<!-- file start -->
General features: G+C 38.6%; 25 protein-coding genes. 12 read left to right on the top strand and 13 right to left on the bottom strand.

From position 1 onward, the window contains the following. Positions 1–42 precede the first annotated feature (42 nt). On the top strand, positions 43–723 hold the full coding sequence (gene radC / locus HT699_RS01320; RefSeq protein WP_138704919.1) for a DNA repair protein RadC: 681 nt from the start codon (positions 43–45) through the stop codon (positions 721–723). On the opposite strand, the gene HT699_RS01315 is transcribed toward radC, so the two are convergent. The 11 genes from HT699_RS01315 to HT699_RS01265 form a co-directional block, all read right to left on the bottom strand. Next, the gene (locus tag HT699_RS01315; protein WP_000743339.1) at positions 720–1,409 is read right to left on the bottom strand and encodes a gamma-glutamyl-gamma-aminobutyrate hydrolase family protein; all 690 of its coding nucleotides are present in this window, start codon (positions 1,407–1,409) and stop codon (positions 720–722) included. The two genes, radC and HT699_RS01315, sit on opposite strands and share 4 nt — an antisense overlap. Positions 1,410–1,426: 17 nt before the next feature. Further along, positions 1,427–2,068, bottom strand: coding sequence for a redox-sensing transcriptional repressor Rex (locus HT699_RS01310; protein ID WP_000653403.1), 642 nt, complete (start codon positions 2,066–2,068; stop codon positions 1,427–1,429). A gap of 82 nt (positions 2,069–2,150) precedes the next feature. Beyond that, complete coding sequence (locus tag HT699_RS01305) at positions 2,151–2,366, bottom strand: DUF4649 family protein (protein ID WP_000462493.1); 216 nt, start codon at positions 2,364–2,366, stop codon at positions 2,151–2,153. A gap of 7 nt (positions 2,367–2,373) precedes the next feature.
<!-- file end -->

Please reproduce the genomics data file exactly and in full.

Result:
General features: G+C 38.6%; 25 protein-coding genes. 12 read left to right on the top strand and 13 right to left on the bottom strand.

From position 1 onward, the window contains the following. Positions 1–42 precede the first annotated feature (42 nt). On the top strand, positions 43–723 hold the full coding sequence (gene radC / locus HT699_RS01320; RefSeq protein WP_138704919.1) for a DNA repair protein RadC: 681 nt from the start codon (positions 43–45) through the stop codon (positions 721–723). On the opposite strand, the gene HT699_RS01315 is transcribed toward radC, so the two are convergent. The 11 genes from HT699_RS01315 to HT699_RS01265 form a co-directional block, all read right to left on the bottom strand. Next, the gene (locus tag HT699_RS01315; protein WP_000743339.1) at positions 720–1,409 is read right to left on the bottom strand and encodes a gamma-glutamyl-gamma-aminobutyrate hydrolase family protein; all 690 of its coding nucleotides are present in this window, start codon (positions 1,407–1,409) and stop codon (positions 720–722) included. The two genes, radC and HT699_RS01315, sit on opposite strands and share 4 nt — an antisense overlap. Positions 1,410–1,426: 17 nt before the next feature. Further along, positions 1,427–2,068, bottom strand: coding sequence for a redox-sensing transcriptional repressor Rex (locus HT699_RS01310; protein ID WP_000653403.1), 642 nt, complete (start codon positions 2,066–2,068; stop codon positions 1,427–1,429). A gap of 82 nt (positions 2,069–2,150) precedes the next feature. Beyond that, complete coding sequence (locus tag HT699_RS01305) at positions 2,151–2,366, bottom strand: DUF4649 family protein (protein ID WP_000462493.1); 216 nt, start codon at positions 2,364–2,366, stop codon at positions 2,151–2,153. A gap of 7 nt (positions 2,367–2,373) precedes the next feature.